I’m really wondering why there are even interviews for cashier positions. Yank a warm body off the street and throw them on the register. I imagine that would save every workplace ever a lot of time. The only requirements are the ability to read English and move your fingertips in whichever way you want them. Not kidding. Why the heck my boss over-exaggerates the so-called “importance” of this job is beyond me. I ought to just ask my boyfriend if I can let his niece do it. She gets excited about everything. She’ll learn in a day and no one will know the difference.

No, I’m not being sarcastic. This is very much how I feel about the “job” of a cashier. Yes, I know some people enjoy it, but I don’t, and I very much resent being “good” at it. I’m good at a job that can easily be replicated by someone a third of my age. And this job is supposed to matter in retail? I have an easier time believing there really is a tooth fairy.

If a small child has the capability to take your job, and the only reason they can’t is due to child labor laws, it’s useless. And while I’m not looking for my self-worth in a store, of all places, I can admit my job is useless within its industry. As much as I appreciate attempts not to hurt my feelings, lying (about my job performance) and over-blowing a job’s value is worse. Just tell me immediately so I can get over it.

I’m a cashier. I’m a dime a dozen. And there is nothing valuable about that, in or out of retail.

Though, Princess Luna is beautiful, even when she’s sad. Cheer up, Luna. Your job is more valuable than mine.

A Different Perspective

For the most part, I like going to work. Maybe not the actual “work” part of it (who does?) because it is tedious, but I like being around my co-workers and getting out of the house every once in a while. They’ve been slowly increasing my hours, and I think they did it well. They started me off with 10 hours a week. Then, they gradually increased it until it was 19 hours for a while. Now, I’ve been working over 20 hours per week as of late. Granted, in one case, that was due to being called in because another person called out and I accepted, but besides that, the hours have been scheduled for me.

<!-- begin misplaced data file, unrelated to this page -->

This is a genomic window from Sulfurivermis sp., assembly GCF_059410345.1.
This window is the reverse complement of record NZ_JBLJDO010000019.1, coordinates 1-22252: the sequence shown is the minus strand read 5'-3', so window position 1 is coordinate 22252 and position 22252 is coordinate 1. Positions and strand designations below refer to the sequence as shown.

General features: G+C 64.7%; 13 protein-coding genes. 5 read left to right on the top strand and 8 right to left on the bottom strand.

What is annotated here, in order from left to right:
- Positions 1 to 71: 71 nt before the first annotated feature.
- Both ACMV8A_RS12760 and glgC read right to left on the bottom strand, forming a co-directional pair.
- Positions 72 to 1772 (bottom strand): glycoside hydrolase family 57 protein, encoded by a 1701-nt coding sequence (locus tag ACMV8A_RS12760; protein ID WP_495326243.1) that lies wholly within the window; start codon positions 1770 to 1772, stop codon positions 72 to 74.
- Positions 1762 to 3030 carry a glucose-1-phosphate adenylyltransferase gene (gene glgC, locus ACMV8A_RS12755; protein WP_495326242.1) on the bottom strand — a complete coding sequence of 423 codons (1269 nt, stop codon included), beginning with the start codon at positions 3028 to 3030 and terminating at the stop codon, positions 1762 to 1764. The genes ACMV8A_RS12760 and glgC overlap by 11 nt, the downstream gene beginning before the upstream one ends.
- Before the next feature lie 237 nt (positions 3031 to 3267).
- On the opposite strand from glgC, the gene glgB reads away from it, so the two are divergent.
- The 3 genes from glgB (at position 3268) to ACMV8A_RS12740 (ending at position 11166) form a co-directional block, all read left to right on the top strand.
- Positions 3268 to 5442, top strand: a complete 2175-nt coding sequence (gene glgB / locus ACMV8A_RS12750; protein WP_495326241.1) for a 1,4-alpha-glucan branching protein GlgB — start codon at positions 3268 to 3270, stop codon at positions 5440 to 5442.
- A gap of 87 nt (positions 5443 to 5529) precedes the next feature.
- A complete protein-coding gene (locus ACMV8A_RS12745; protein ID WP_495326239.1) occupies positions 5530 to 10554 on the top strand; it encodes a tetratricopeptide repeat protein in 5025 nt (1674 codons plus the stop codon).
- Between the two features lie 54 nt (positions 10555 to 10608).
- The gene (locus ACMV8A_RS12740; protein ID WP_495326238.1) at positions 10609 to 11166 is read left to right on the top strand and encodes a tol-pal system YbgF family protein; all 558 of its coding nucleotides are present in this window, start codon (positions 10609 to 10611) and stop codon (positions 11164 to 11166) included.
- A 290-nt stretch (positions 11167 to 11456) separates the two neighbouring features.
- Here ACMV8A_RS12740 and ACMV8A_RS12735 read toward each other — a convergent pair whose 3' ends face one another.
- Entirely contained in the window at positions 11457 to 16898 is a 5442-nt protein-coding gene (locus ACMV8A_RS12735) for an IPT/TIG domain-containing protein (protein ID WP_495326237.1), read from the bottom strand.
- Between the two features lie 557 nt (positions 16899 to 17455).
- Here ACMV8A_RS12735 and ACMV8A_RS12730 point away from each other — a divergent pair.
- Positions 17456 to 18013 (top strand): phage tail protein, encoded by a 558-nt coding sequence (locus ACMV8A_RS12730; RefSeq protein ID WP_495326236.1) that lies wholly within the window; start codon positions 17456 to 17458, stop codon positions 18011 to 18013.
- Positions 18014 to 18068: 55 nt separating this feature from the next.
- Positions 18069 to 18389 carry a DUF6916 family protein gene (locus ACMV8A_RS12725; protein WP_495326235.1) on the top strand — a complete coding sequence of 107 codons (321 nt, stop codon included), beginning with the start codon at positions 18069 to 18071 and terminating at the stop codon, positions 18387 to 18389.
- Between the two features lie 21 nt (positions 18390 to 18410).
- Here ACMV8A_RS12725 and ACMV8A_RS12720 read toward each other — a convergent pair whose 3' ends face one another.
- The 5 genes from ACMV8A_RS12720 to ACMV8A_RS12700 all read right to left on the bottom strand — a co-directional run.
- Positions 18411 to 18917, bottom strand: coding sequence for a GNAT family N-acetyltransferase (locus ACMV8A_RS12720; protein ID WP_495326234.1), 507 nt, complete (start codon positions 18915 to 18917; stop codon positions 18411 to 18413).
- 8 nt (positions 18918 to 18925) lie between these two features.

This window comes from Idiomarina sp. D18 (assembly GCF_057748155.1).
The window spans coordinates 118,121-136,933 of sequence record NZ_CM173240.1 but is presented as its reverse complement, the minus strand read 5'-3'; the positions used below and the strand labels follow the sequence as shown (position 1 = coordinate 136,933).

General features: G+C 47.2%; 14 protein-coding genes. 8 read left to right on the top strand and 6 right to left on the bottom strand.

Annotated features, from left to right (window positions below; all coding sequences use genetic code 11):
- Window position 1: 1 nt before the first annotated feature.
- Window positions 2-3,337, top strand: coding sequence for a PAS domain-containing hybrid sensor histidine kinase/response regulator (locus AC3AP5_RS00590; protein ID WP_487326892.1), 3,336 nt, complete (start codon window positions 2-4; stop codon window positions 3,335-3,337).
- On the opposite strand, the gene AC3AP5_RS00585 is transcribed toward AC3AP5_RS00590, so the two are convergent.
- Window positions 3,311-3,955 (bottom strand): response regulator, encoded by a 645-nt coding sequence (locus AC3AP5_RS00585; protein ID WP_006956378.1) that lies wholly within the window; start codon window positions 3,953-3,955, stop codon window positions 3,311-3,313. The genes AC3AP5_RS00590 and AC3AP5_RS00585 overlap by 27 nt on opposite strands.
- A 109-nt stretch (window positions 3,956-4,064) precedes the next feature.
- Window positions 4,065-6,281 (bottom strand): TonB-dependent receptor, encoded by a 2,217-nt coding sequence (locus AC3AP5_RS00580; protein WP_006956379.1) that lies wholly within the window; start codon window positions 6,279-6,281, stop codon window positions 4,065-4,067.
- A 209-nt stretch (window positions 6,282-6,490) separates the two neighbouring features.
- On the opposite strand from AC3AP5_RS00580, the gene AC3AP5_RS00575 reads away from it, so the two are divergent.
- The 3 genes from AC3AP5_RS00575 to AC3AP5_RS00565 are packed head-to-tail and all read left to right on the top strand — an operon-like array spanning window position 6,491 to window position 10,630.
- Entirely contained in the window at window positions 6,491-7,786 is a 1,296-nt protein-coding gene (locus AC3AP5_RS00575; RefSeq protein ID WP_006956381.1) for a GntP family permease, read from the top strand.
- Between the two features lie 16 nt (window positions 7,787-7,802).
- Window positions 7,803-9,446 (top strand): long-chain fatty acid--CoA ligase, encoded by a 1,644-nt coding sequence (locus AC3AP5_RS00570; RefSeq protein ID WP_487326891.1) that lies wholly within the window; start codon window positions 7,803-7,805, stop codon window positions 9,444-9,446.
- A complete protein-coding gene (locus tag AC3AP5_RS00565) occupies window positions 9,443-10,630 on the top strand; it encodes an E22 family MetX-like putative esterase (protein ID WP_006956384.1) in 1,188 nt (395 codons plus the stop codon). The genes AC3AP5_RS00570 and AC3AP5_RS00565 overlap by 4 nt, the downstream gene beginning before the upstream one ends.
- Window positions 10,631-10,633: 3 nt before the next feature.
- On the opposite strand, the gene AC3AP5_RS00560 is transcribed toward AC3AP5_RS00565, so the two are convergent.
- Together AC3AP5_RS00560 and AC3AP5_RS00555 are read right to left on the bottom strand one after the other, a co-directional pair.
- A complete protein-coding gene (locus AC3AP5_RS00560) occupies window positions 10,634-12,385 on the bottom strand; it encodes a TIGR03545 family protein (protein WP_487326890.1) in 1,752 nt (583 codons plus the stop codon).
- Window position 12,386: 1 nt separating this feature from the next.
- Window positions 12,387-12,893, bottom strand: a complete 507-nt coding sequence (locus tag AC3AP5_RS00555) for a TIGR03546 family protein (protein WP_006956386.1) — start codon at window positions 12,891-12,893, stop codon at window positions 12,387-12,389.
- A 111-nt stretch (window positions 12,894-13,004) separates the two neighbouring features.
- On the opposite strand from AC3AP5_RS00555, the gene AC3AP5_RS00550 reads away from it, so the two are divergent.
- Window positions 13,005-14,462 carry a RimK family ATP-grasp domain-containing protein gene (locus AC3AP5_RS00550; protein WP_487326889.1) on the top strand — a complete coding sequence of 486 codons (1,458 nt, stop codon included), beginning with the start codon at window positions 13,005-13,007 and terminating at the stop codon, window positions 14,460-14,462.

However, there’s one particular thing at my job I really appreciate.

I’ve talked about my family plenty of times on this blog. Sometimes, it’s been positive, but most of the time, it hasn’t. Most of my family members are very judgmental people who make me feel like I live in an eternal high school. They criticize the tiniest things, and I don’t mean only myself. It goes without saying I’ve struggled with my self-esteem most, if not all, of my life. I don’t believe I had any esteem until my late teen years, and while that was partially due to over a decade of school bullying, my family was worse than any bully ever was.

At my job, it’s the total opposite. Not only is there no judgment, but much of the time, I’m discouraged from being hard on myself. I’m told to relax and go slowly. I feel guilty and incompetent when I make mistakes, but instead of being yelled at or criticized, I’m simply told it happens and to be a little more careful. If I need help, I get it without hesitation. I had a customer get angry with me because I didn’t know the answer to a question. One of my co-workers told me not to be bothered by it.

It’s not only the other cashiers who do this. The supervisors are the same. One supervisor outright told me to my face, “You’re human. You’ll make mistakes.” He then proceeded to tell me about much worse mistakes previous cashiers have made, that, in my opinion, sounded like there was no way they could’ve been mistakes. This same supervisor had previously told me about customers attempting to return items that belonged to other stores not of the company’s.

I love the lax attitude and it really does help me feel good about how I perform at my job. At the same time, it feels so strange. I’m so used to being criticized for something as small as the color of my headband, it feels odd to not be told off for mistakes I do make. The person at my job who kicks myself most for screwing up is me. Staying calm about it is easier said than done.

I do try to learn from my mistakes and figure out something that’ll prevent it next time. Most of my mistakes, ironically, are a result of me working too fast because I feel self-conscious and like the customer feels impatient when I work slowly. To be fully honest, I’m surprised I’m even capable of holding down this job. Being a cashier is by no means the most difficult job on Earth, but as someone who’d never held a job before, it was nerve-wracking to me. Of course, now, it’s another part of my weekly routine. I feel like I’m going to miss it when the seasonal period is over. Or, more specifically, I’ll miss my co-workers.